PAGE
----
I tried the following approach.

Let \( z = \dfrac{ e^{ i \theta }}{2} \). Then using de Moivre's theorem:

\[ \sum _ { n = 1 } ^ { N } \frac{ \sin n \theta } { 2 ^ n } = \text { Im } \left ( \sum _ { n = 1 } ^ { N } z^ { n} \right) \]

This is sum of GP. Using the sum of GP:

\[ \sum _{ n = 1 } ^{ N } z^ { n} = \frac{ \frac{e ^{ i \theta } } { 2 } ( 1 - \frac{e ^{ N i \theta } } {2^ { N } } ) } { 1- \frac{ e^{i \theta } } { 2 } }\]

This simplifies to:

\[ \sum _{ n = 1 } ^{ N } z^ { n} = \frac{ e ^{ i \theta } ( 2 ^ { N } - e ^{ N i \theta } ) } { 2 ^ { N} ( 2- e^{i \theta } ) }\]

\[ \sum _{ n = 1 } ^{ N } z^ { n} = \frac{ ( 2 ^ { N } e ^{ i \theta } - e ^{ (N + 1 ) i \theta } ) } { 2 ^ { N} ( 2- e^{i \theta } ) } ~~~~~ (*)\]

Now I changed the complex numbers on the RHS from Euler's form to cis form, then made the denominator real and finally took imaginary part of the expression. Is there a simpler way to solve this problem? My method is very complicated, thus error-prone.

In fact, I have already made an error which is why I have posted this note. I am getting the RHS as

\[\frac{2 ^ { N + 1 } \sin \theta - 2 \sin (N + 1) \theta } {2 ^ N (5 - 4 \cos \theta) } \]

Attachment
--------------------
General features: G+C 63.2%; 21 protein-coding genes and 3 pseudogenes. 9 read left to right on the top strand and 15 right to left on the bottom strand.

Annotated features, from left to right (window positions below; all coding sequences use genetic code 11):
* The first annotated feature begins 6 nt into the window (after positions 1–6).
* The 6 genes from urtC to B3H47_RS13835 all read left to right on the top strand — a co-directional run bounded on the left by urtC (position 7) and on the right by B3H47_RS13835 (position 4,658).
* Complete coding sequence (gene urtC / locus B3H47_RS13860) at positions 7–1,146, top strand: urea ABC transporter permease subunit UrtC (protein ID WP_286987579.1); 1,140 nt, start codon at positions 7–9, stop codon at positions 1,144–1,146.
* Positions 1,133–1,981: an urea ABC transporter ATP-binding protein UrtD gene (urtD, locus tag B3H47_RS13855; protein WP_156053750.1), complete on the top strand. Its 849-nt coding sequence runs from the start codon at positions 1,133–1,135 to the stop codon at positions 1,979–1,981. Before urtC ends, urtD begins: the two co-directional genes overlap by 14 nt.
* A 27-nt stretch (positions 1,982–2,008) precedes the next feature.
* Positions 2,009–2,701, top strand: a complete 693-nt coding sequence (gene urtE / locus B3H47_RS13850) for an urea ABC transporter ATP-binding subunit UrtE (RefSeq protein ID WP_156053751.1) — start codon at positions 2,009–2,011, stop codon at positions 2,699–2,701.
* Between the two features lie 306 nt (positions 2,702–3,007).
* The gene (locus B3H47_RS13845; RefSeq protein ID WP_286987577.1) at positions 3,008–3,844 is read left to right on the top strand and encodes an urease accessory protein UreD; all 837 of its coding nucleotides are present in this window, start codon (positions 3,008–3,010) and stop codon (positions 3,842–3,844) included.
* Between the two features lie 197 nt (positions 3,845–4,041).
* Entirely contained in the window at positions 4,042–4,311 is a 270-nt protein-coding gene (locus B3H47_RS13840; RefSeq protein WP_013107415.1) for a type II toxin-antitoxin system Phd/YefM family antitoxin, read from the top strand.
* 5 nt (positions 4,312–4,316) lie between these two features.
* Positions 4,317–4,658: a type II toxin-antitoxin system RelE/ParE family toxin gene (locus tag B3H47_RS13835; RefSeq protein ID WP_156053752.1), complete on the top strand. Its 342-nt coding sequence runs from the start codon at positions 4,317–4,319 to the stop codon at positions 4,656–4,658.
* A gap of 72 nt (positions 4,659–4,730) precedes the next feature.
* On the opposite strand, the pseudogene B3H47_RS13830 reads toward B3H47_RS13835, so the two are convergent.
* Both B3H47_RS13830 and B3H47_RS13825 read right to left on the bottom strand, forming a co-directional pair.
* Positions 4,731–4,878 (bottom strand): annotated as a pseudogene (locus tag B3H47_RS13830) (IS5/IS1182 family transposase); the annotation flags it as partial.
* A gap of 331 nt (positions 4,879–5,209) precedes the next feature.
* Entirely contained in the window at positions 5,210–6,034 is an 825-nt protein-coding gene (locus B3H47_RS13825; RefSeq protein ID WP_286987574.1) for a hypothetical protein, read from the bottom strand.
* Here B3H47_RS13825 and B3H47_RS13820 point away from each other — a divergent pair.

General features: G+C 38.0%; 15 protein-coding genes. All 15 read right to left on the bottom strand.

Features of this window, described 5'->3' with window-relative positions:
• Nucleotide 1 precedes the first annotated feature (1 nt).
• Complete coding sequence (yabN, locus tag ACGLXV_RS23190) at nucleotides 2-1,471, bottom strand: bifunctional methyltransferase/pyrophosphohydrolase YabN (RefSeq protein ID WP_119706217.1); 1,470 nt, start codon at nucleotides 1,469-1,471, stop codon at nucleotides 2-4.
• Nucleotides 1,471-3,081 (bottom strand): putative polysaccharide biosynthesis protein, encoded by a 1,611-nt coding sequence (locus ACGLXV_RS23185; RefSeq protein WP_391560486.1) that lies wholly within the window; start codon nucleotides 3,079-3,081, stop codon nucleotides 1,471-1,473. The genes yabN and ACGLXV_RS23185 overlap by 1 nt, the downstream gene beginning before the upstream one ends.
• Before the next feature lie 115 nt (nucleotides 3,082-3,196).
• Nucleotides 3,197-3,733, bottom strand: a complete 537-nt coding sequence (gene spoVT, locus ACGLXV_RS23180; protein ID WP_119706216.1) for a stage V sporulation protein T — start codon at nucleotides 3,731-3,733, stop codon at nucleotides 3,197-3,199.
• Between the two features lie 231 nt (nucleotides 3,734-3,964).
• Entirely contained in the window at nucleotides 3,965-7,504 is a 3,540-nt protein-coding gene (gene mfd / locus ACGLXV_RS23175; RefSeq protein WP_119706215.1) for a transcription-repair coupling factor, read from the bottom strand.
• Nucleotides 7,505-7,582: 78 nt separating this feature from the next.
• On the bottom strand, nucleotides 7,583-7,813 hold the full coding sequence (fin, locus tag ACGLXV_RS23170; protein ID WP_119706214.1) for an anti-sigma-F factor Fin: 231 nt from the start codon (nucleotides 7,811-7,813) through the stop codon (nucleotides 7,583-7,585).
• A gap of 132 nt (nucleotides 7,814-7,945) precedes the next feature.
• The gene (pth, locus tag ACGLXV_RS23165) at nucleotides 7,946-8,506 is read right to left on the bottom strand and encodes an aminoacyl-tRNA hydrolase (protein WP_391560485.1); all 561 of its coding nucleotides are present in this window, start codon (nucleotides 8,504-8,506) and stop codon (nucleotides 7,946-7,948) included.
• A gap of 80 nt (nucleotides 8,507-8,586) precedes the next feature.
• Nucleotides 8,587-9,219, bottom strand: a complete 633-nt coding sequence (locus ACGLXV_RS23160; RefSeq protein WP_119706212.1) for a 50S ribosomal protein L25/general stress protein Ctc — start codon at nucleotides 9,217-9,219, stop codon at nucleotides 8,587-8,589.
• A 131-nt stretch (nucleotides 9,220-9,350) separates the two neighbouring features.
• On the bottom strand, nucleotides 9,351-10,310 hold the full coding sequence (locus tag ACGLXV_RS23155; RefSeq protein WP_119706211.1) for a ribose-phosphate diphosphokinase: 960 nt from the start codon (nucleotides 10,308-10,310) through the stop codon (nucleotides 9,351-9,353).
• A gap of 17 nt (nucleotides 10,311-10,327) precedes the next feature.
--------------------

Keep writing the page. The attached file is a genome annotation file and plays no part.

i.e. without the \(\sin N \theta \) term in the numerator. Where is the \( \sin N \theta \) term coming from? There are only \(e^{ i \theta } \) and \( e ^{ (N + 1 ) i \theta }\) in the \((*)\) equation. I can't seem to find out where I have gone wrong.

Please help.

Thanks.

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## Comments

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TopNewesttake \(sin(x)=\dfrac{-i}{2}(e^{ix}-e^{-ix}\). show this is true by de moivres.

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Thanks for helping Aareyan, this method is nice! :)

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I think you are missing out any term. I solved the RHS and got the desired result. Recheck it. As far as i think this is a proofing problem and the method you followed is very simple and short i think. Just need some care while solving.

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Thanks Sachin :), I realized I was silly mistakes. I solved it again carefully and now I got the desired result.

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